Ibn Hibban

Muhammad ibn Hibban al-Busti (Arabic: محمد ابن حبان البستی‎) (c. 270–354/884–965) was a Muslim Arab[2] scholar, Muhaddith, historian and author of well-known works, “Sheikh of Khorasan”.

Ibn Hibban
ابن حبان
Born270 A.H. (884 CE)
Bust (current name Lashkargah), Afghanistan
Died354 A.H. (965 CE)
Bust (current name Lashkargah), Afghanistan
Resting placeLashkargah), Afghanistan
EraIslamic Golden Age,
Middle Abbasid era
Main interest(s)Hadith studies
Notable work(s)Sahih Ibn Hibban
OccupationMuhaddith, Hadith compiler, Islamic scholar
Muslim leader
Influenced by
Arabic name
Personal (Ism)Muhammad
Patronymic (Nasab)Ibn Hibban ibn Ahmad ibn Hibban
(ابن حبان ابن أحمد ابن حبان)
Teknonymic (Kunya)Abu Hatim, Abu Bakr
(ابو حاتم, ابو بكر)
Toponymic (Nisba)al-Tamimi al-Darimi al-Busti
(التمیمی الدارمی البستی)


Ibn Hibban was born in 270 AH (884 CE) in Bust or Bost in present-day southern Afghanistan[3] (former name of Helmand province capital was Bost or Bust, its new name is Lashkargah).[4] He studied Islamic sciences with many prominent scientists of the time, such as al-Nasa'i, al-Hasan ibn Sufyan, Abu al-Ya'la al-Mosuli, al-Husayn ibn Idris al-Harawi, Abu al-Khalifa al-Jamhi, Imran ibn Musa ibn Madzhashi', Ahmad ibn al-Hasan al-Sufi, Ja'far ibn Ahmad al-Dimashqi, Abu Bakr ibn Khuzaymah etc. His students included Muhammad ibn Manda, Abū 'Abd-'Allāh al-Hakim and others. Ibn Hibban Acting Qadi in Samarqand, well versed in fiqh, hadith and the sciences of astronomy, medicine and many other disciplines.

Ibn Faisal died in Bust on a Friday night, eight days before the end of the month of Shawwal in 354 AH. He was buried in his native town Bost or Bust (currently Lashkargah) in present-day southern Afghanistan.


When returning to Sijistan, after studying in Nishapur with Ibn Khuzaymah, Ibn Hibban was opposed by some of the Hanbalis as he taught that God does not have limits, rejecting their anthropomorphic belief in al-Hadd lillah (limits for God).[1] Furthermore, these local Hanbalis accused him of Zandaqa (heresy) for his statement al-Nubuwwa 'ilmun wa 'amal (prophecy consists of a knowledge and action).[1] Due to this he left for Samarkand, where he became a Judge.[1]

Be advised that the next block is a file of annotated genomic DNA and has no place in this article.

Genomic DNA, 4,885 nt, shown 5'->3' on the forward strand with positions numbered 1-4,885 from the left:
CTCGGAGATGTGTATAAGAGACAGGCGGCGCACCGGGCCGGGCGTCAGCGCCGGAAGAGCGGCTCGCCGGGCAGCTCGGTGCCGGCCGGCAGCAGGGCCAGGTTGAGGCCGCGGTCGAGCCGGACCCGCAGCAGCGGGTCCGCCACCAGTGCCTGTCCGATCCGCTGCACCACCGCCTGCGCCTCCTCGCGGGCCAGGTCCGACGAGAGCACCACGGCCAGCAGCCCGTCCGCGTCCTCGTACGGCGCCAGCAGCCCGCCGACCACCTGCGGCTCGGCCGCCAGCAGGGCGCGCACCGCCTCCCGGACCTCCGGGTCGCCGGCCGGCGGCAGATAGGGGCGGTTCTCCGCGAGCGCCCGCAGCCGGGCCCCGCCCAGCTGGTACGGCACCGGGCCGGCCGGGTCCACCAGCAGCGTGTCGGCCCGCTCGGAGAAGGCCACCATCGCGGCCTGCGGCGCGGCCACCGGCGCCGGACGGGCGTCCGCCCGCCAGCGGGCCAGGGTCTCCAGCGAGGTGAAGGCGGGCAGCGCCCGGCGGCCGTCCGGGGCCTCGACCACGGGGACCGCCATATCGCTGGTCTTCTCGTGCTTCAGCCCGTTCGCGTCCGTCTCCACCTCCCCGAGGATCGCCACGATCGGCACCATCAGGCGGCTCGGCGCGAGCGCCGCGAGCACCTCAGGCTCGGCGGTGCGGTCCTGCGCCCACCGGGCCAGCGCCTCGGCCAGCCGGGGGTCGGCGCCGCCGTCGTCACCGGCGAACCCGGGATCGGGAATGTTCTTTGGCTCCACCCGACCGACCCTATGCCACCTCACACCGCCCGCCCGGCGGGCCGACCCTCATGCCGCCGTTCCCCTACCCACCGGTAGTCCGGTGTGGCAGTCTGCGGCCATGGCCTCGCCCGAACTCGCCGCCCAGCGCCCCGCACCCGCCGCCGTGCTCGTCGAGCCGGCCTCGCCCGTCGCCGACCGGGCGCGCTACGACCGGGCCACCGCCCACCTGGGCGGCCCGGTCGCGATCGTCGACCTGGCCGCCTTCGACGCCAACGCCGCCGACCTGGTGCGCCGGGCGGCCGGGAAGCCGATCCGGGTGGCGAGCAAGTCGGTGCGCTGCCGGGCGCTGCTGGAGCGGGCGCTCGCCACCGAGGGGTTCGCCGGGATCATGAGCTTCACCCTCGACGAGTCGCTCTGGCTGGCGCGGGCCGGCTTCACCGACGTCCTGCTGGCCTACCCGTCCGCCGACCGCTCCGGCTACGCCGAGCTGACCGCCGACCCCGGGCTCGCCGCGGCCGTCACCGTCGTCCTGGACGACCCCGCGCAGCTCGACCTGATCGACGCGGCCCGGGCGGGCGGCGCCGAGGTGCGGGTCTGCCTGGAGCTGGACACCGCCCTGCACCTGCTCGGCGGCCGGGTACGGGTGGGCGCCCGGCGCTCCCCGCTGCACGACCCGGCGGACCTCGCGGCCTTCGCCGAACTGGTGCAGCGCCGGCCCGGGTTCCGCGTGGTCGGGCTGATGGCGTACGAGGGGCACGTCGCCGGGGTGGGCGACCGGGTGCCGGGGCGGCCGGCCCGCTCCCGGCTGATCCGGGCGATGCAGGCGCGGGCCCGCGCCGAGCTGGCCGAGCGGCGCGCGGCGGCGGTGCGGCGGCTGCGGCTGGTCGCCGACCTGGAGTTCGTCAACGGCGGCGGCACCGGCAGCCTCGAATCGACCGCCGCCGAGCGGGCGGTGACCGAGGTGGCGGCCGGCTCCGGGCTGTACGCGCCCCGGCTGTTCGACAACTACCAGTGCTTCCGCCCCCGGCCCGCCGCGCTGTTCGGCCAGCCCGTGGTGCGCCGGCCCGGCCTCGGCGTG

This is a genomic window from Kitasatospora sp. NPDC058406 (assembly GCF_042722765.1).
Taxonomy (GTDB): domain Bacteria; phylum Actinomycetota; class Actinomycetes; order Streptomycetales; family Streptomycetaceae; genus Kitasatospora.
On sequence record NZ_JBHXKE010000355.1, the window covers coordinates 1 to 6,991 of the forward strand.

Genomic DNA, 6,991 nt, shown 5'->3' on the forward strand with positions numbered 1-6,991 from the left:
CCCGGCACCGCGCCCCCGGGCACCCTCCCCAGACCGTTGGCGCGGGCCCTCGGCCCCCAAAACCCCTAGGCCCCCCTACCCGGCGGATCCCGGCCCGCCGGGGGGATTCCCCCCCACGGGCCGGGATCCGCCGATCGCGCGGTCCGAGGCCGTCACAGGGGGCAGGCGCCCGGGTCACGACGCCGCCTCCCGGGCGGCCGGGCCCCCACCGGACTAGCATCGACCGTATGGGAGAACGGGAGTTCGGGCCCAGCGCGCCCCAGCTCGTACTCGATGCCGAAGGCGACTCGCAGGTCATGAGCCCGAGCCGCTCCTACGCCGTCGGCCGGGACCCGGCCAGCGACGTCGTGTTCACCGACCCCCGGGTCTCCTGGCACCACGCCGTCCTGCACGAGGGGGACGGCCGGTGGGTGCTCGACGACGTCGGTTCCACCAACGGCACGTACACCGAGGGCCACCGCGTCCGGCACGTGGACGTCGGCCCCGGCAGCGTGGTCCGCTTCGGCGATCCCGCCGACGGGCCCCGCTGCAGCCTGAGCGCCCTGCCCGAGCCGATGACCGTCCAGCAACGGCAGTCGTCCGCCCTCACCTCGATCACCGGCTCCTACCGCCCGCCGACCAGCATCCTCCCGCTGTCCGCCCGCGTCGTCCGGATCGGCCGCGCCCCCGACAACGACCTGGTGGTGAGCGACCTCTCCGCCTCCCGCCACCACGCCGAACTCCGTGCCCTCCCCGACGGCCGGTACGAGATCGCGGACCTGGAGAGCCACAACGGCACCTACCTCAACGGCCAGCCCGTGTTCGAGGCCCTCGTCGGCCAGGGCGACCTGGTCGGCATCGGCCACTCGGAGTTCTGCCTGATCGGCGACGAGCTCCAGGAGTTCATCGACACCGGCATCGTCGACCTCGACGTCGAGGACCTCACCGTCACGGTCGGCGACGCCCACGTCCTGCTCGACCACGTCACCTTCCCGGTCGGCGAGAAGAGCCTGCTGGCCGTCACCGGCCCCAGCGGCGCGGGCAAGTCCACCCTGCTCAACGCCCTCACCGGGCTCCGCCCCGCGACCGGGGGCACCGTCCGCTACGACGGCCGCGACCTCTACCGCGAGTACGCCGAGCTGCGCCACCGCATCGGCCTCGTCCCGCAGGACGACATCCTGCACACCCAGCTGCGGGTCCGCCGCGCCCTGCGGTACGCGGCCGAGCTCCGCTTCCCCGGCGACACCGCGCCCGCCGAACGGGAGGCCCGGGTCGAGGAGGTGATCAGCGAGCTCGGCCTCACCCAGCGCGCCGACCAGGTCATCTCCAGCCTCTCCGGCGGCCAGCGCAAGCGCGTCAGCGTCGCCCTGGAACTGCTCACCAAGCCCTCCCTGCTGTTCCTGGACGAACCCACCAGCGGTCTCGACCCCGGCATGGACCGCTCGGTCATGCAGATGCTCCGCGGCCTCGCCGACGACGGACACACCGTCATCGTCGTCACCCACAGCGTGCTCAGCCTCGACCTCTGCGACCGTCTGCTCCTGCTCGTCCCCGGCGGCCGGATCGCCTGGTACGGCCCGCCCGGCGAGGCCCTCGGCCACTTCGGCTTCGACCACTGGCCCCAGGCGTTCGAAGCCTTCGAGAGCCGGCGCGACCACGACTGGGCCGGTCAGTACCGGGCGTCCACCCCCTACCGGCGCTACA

One of his enemies, al-Sulaymani (d. 404/1014) claimed that Ibn Hibban owed his appointement to Samanid vizier Abu al-Tayyib al-Mu'sabi for whom he wrote a refutation of the Karmatis.[1]

According to his own words, whenever he was in Mashhad during distress, he would visit Imam Reza Shrine and ask for relief that would always come, “time after time again”.[5]


Khatib al-Baghdadi recommended 40 books of his for study.[1] Most of his works have however perished even though he made an effort to preserve them by leaving his house and library in Nishapur as a Waqf for the transmission of his books.[1] His Tarikh al-Thikat, a work of Ilm al-Rijal, was utilised by hadith critics such as al-Dhahabi, Ibn Hajar al-Asqalani etc.[1]

In total, Ibn Hibban wrote almost 60 books on different topics of Islamic Science but his master piece is Sahih Ibn Hibban (originally titled: Al-Musnad al-Sahih ala al-Takasim wa al-Anwa). Some of them are listed below:

  • Kitab al Sahaba (five volumes)
  • itab al Tabi`yyun (twelve volumes)
  • Kitab al-Atba` al Tabi`yeen (fifteen volumes)
  • Kitab Taba al-Atba` (seventeen volumes)
  • Kitab Taba` al Taba` (twenty volumes)
  • Kitab `ala al Awham (ten volumes)
  • Kitab al Rihla (two volumes)
  • Kitab al Fasl Bayna Akhbarna wa Haddathana
  • Tarikh al-Thiqat,
  • Ilal wa Awham al-Mu’arrikhin
  • Ilal Manaqib al-Zuhri(twenty volumes)
  • Ilal Hadith Malik(ten volumes)
  • Ilal ma Asnada Abu Hanifah (ten volumes)
  • Ghara’ib al-Kufiyeen(ten volumes)
  • Ghara’ib ahl al-Basrah (eight volumes)
  • Mawquf ma Rufi`a (ten volumes)
  • Al-Mu`jam `ala al-Mudun (ten volumes)
  • Al-Hidayah ila al-`Ilm al-Sunan[6]


  • "ابن حبان". Shamela.ws. Archived from the original on 6 April 2013. Retrieved 15 April 2013.
  • Al-Dhahabi. Tazkirat al-Huffaz.


  1. ^ a b c d e f g h Fück, J.W. (2012). "Ibn Hibban". In Bearman; Bianquis; Bosworth; Donzel; Heinrichs (eds.). Enyclopaedia of Islam (2 ed.). Brill. doi:10.1163/1573-3912_islam_SIM_3199. ISBN 9789004161214. Retrieved 25 August 2020.
  2. ^ Filiu, Jean-Pierre (2012-03-06). Apocalypse in Islam. Univ of California Press. ISBN 978-0-520-27264-4.
  3. ^ "Ibn Ḥibbān al-Bustī". Retrieved Apr 30, 2019.
  4. ^ "B. Demography and Population" (PDF). United Nations Assistance Mission in Afghanistan and Afghanistan Statistical Yearbook 2006, Central Statistics Office. Afghanistan's Ministry of Rural Rehabilitation and Development. Retrieved 2011-01-12.
  5. ^ Ibn Hibban, Kitab al Siqqat, volume 5, page 325
  6. ^ "Ibn Hibban Al-Busti Al-Sijistani (d-354H)". Retrieved Apr 30, 2019.

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